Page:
The plaintiffs claim, " The fraudulent scheme here was to induce the CGAS physicians to vote to terminate [The Medical Center]/CGAS contract themselves so that the Plaintiffs could be terminated without the procedural protections of the medical staff bylaws and the contractual rights provided by their individual contracts with CGAS."

" The tort of fraud has five elements: a false representation by a defendant, scienter, intention to induce the plaintiff to act or refrain from acting, justifiable reliance by plaintiff, and damage to plaintiff." [39] At the summary judgment hearing, counsel for Sewell, Tarabadkar, and McDonald argued that the plaintiffs had failed to adduce any evidence of a false representation.

Although the plaintiffs maintain that they were duped into voting to terminate CGAS's

Page 395

contract with The Medical Center, they have pointed to no evidence to support that claim. Moreover, the record shows that when the plaintiffs signed their respective employment agreements with CGAS, they each also executed a resignation document that was held in escrow by CGAS, in which they expressly relinquished upon termination " all due process rights" under The Medical Center's bylaws. The employment agreements provided that the resignation documents would be tendered to The Medical Center upon termination of the physicians' employment for any reason. As such, plaintiffs were aware of these ramifications when they voted to terminate CGAS's contract with The Medical Center. Because the plaintiffs failed to adduce evidence of any false representation made to them by Sewell, Tarabadkar, and/or McDonald, these defendants were entitled to summary judgment on the claims of fraud.[40] Nothing [331 Ga.App. 695] in Hayes v. Hallmark Apartments [41] or Seminole Peanut Co. v. Goodson,[42] relied upon by the plaintiffs, provides for an outcome in their favor.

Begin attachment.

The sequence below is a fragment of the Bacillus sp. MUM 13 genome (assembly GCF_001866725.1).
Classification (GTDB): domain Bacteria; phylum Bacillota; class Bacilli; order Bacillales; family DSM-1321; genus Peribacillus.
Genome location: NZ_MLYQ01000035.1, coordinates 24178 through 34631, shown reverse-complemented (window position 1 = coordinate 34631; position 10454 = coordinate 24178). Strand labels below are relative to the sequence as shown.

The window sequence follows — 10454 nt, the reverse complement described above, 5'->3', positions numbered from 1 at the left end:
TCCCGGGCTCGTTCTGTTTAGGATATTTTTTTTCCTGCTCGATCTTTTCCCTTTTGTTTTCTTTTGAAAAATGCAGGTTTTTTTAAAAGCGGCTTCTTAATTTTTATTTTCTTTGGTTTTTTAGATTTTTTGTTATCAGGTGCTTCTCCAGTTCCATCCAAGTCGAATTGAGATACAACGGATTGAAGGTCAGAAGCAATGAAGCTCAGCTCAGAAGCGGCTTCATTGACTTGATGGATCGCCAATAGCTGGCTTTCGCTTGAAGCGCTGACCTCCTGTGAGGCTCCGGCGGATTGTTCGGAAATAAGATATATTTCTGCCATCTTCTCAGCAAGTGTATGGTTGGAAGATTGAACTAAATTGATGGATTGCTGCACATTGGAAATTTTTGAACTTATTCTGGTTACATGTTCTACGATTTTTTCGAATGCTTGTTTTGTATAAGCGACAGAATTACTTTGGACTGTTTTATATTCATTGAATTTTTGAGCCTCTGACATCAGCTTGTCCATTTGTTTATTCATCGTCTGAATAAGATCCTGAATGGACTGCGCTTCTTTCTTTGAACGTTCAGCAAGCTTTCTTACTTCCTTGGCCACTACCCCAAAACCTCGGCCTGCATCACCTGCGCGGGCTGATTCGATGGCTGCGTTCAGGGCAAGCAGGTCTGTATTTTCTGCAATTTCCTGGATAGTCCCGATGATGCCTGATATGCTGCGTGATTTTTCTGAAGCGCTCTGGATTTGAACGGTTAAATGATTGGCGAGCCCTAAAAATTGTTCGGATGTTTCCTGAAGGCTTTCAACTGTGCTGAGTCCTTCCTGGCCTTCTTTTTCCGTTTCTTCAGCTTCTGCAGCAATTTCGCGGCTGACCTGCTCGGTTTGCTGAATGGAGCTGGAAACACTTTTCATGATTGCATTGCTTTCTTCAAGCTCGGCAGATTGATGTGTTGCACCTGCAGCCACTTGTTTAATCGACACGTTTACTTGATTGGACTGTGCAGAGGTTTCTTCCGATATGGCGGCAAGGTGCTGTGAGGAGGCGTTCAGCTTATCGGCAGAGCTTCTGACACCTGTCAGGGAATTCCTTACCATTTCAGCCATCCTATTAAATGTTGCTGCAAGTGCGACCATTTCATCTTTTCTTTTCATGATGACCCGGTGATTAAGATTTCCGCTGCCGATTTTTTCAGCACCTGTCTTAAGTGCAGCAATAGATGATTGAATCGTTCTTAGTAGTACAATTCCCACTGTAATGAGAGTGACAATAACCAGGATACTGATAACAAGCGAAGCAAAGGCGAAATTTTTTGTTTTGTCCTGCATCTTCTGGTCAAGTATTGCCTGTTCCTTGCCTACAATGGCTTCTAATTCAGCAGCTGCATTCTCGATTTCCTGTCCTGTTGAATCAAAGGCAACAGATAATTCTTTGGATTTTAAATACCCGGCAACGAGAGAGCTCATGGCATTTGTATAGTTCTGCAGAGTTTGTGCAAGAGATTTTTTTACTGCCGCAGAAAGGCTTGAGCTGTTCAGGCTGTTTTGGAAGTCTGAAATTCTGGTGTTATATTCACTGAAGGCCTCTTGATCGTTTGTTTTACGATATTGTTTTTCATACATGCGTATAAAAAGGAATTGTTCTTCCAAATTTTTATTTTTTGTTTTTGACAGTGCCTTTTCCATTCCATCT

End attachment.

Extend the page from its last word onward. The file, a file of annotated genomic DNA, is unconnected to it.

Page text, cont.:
Case No. A12A1952

Goolsby, Faulk, and The Medical Center (hereinafter, collectively the " Hospital Defendants" ) challenge the denial of their joint motion for summary judgment on Counts 4 and 5, which sought to hold them liable on theories of breach of fiduciary duty and fraud, respectively. In their joint motion seeking summary judgment, they argued that the plaintiffs had failed to adduce evidence to support elements of their claims of breach of fiduciary duty and fraud. Additionally, they argued that they were entitled to immunity, pursuant to OCGA § 31-7-132, as to all claims against them. In the order denying their joint motion for summary judgment, as stated above, the trial court summarily determined that " there are genuine issues of material facts as to whether the ... Plaintiffs are entitled to relief for their fraud, breach of fiduciary duty, and aiding and abetting breach of fiduciary duty claims."